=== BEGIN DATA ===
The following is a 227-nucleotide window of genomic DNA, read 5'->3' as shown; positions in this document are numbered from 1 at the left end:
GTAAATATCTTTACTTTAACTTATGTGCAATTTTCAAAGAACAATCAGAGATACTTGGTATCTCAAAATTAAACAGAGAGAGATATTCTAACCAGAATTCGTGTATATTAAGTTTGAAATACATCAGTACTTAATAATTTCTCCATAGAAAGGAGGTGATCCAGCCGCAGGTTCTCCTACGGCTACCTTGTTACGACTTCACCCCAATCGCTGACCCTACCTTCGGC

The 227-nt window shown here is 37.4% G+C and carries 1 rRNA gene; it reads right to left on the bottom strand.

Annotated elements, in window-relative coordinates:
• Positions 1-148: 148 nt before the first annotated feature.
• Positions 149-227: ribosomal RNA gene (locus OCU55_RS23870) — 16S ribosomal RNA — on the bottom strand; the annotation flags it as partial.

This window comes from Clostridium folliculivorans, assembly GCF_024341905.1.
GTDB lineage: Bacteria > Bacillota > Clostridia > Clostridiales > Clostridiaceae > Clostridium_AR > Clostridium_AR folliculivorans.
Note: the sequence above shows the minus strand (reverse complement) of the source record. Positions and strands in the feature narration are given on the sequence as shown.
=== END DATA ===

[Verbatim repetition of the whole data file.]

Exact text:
The following is a 227-nucleotide window of genomic DNA, read 5'->3' as shown; positions in this document are numbered from 1 at the left end:
GTAAATATCTTTACTTTAACTTATGTGCAATTTTCAAAGAACAATCAGAGATACTTGGTATCTCAAAATTAAACAGAGAGAGATATTCTAACCAGAATTCGTGTATATTAAGTTTGAAATACATCAGTACTTAATAATTTCTCCATAGAAAGGAGGTGATCCAGCCGCAGGTTCTCCTACGGCTACCTTGTTACGACTTCACCCCAATCGCTGACCCTACCTTCGGC

The 227-nt window shown here is 37.4% G+C and carries 1 rRNA gene; it reads right to left on the bottom strand.

Annotated elements, in window-relative coordinates:
• Positions 1-148: 148 nt before the first annotated feature.
• Positions 149-227: ribosomal RNA gene (locus OCU55_RS23870) — 16S ribosomal RNA — on the bottom strand; the annotation flags it as partial.

This window comes from Clostridium folliculivorans, assembly GCF_024341905.1.
GTDB lineage: Bacteria > Bacillota > Clostridia > Clostridiales > Clostridiaceae > Clostridium_AR > Clostridium_AR folliculivorans.
Note: the sequence above shows the minus strand (reverse complement) of the source record. Positions and strands in the feature narration are given on the sequence as shown.